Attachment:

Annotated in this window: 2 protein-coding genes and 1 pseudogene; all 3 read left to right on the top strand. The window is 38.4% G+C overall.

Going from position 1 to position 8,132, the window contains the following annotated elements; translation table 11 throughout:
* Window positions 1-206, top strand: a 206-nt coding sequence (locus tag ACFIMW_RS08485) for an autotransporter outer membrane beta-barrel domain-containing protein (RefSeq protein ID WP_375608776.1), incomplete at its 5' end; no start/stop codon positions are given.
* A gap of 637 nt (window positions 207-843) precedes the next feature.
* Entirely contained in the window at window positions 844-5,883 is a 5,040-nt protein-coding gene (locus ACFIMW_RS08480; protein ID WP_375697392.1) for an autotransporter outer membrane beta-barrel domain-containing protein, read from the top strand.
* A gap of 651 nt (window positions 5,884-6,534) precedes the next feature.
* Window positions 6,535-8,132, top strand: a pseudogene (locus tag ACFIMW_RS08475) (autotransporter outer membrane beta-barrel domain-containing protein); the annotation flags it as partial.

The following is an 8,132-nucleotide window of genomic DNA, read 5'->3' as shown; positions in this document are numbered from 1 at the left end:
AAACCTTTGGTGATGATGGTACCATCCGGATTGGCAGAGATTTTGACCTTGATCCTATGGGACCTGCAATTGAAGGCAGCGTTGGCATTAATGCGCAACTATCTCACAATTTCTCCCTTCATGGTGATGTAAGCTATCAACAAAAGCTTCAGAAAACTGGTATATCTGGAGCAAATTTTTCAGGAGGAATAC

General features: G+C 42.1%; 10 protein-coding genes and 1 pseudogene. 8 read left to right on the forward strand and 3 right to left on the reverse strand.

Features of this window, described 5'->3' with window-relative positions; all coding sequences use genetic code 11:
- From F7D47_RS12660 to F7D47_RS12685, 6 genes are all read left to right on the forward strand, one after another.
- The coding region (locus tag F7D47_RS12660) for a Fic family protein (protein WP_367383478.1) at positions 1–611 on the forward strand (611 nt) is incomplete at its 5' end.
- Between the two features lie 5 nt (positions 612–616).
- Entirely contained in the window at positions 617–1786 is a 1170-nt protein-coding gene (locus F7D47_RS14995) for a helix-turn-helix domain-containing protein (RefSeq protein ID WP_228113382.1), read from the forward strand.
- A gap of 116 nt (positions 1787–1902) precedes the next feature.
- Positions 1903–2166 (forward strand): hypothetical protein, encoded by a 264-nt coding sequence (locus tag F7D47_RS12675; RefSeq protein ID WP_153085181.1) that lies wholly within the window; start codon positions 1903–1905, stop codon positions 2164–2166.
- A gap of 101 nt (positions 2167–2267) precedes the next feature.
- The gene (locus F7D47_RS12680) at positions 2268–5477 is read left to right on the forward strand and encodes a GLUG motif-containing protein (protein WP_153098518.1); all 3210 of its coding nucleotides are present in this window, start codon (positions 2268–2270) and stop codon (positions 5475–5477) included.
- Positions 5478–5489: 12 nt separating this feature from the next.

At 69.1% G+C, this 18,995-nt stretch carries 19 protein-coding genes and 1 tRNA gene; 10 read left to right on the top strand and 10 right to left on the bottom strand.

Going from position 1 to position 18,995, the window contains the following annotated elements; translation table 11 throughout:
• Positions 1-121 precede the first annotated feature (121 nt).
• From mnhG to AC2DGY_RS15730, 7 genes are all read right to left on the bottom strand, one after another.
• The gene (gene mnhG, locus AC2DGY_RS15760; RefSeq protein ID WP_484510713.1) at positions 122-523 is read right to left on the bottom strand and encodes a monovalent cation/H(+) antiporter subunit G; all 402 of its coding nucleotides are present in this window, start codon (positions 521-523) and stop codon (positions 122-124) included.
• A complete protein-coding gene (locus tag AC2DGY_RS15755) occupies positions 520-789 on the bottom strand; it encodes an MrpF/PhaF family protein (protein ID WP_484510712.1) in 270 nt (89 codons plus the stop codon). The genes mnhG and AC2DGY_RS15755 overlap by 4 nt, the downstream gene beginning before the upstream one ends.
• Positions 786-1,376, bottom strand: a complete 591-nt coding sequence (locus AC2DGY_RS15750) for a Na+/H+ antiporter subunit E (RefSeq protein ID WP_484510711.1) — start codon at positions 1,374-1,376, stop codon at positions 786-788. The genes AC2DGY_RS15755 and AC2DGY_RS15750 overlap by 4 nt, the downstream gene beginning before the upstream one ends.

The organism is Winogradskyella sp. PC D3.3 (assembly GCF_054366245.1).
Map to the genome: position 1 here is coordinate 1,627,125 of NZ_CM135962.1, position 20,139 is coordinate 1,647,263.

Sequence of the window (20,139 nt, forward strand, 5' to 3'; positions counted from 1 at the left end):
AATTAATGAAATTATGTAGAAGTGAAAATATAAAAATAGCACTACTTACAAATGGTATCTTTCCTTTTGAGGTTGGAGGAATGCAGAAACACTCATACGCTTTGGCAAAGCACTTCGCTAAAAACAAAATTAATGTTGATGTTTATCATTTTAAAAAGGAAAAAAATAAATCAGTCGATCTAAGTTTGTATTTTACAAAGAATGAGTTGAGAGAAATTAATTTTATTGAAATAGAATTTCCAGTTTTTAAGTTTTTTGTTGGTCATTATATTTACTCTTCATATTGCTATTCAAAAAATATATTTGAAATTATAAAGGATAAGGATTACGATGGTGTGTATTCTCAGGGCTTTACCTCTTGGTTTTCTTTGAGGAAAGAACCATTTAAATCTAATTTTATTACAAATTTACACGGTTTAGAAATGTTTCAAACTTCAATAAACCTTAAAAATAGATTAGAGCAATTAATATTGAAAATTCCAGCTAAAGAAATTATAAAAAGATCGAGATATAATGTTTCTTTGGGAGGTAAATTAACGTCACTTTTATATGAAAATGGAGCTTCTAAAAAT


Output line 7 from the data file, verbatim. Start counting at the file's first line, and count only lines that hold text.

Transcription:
* Window positions 6,535-8,132, top strand: a pseudogene (locus tag ACFIMW_RS08475) (autotransporter outer membrane beta-barrel domain-containing protein); the annotation flags it as partial.